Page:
City creates committee to focus on cleaner waterways

Mayor Geordin Hill-Lewis. PICTURE: PHANDO JIKELO (ANA)

The City of Cape Town has earlier this month on Wednesday April 6 in Milnerton, announced the establishment of a new water advisory committee.

According to a press release by the City, this committee will be tasked with working on the quality and cleanliness of Cape Town’s rivers, vleis and waterways.

Cape Town Mayor Geordin Hill-Lewis officially announced the formation of this new committee, named The Water Quality in Wetlands and Waterways Advisory Committee.

“Cape Town has a dedicated community of water activists and experts. Some of them have worked on these issues tirelessly for years.Our government sees these activists as partners and friends in the essential work of cleaning up our waterways.

“They are not enemies or people to be shut out of our plans. Cleaning up our waterways will be monumentally difficult, and our best chance of success is in working together in strong, and accountable relationships,” said Mr Hill-Lewis.

In addition to the formation of the new committee, the City also announced its undertaking to share the City’s water quality data publicly on their Open Data Portal.

“Both of these announcements will build on these relationships by drawing the activist and expert community right into the heart of our government’s plans to clean up these waterways.

“Activists and experts who have struggled to access data before, will now see data in full, freely available on our open data portal, and without any of the restrictive terms of use that were applied in the past,” added Mr Hill-Lewis.

According to City information, the committee will bring together water industry experts, city councillors, community activists, and interested residents and will report to the Mayoral committee twice a year. All processes concerning the term duration, terms of reference, membership and structure of the committee has also been finalised said the City.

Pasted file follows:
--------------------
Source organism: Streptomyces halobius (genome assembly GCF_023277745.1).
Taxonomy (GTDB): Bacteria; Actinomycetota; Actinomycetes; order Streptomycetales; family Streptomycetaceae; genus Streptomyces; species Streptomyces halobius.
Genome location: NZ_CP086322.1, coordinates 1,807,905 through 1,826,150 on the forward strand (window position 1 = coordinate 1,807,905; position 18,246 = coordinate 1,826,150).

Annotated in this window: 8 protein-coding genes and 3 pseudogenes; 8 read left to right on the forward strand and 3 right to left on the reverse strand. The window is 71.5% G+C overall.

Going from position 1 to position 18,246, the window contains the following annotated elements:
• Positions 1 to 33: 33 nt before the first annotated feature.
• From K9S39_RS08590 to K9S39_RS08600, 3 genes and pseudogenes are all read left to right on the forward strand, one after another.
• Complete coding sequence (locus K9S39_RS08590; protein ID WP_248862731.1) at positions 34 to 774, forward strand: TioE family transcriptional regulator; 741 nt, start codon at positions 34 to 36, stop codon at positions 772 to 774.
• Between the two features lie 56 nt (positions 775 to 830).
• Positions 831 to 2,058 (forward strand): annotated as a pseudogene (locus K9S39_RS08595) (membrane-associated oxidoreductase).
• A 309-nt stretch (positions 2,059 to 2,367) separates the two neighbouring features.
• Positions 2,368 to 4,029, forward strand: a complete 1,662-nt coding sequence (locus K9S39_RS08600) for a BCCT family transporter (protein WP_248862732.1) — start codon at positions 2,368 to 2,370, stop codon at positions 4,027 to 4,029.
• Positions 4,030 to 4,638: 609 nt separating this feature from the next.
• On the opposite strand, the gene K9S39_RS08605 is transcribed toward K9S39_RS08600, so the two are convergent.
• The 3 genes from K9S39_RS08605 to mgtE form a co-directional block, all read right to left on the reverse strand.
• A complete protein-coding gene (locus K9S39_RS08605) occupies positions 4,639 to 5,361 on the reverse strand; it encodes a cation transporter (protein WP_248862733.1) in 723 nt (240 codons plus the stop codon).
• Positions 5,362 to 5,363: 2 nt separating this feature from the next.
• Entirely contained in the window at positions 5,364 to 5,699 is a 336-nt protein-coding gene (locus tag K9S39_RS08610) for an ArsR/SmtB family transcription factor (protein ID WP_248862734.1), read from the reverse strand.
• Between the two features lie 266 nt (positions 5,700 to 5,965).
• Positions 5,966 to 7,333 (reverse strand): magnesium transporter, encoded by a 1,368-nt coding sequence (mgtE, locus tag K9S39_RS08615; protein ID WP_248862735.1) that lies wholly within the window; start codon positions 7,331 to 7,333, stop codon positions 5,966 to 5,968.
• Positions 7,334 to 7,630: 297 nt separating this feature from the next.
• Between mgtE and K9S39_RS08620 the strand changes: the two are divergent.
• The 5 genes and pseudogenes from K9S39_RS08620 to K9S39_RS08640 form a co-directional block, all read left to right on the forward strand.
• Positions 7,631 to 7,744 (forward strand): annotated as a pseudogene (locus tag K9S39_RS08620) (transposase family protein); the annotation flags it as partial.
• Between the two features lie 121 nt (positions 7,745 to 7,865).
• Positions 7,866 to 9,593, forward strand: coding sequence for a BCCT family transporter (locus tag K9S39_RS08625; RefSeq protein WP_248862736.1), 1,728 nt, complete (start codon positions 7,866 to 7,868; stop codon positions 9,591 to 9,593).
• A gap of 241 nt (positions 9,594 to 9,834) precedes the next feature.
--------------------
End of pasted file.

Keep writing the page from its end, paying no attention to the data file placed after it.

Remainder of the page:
Mr Hill-Lewis, who serves as committee chairperson, outlined the committee’s function. “The committee is created to bring water activists and experts from across the city together to recommend strategies to mitigate water pollution and ensure the long-term protection and restoration of wetlands and waterways in Cape Town.”

Councillor Alex Lansdowne, an experienced botanist and conservationist, will manage the committee and lead its functioning. Alderman Eddie Andrews, who is the mayoral committee member for spatial planning and environment, Councillor Zahid Badroodien mayoral committee member for water and sanitation, and Councillor Maryam Manuel will serve as members from the City of Cape Town.

Additional members include: Dr Liz Day, an aquatic ecologist; Professor Jenny Day; Dr Kevin Winter, aquatic ecologist; Ms Denisha Anand, community conservation specialist; Phillip McLean, environmental compliance expert, Sinethemba Luthango, management at Khayelitsha Wetlands; and Caroline Marx, Milnerton Residents’ Association member and water activist.

The data from the City’s Laboratory Information Management System (LIMS) will be automatically uploaded onto the Open Data Portal.

The public can access the data online at, https://odpcctegis.opendata.arcgis.com/documents/inland-water-quality/about

One of the tasks of the newly formed committee is to curb water pollution and preserve and protect waterways including local rivers. Pictured above, one of the local rivers, the Eerste River flowing near Coetzenburg in Stellenbosch. PICTURE: ALAN TAYLOR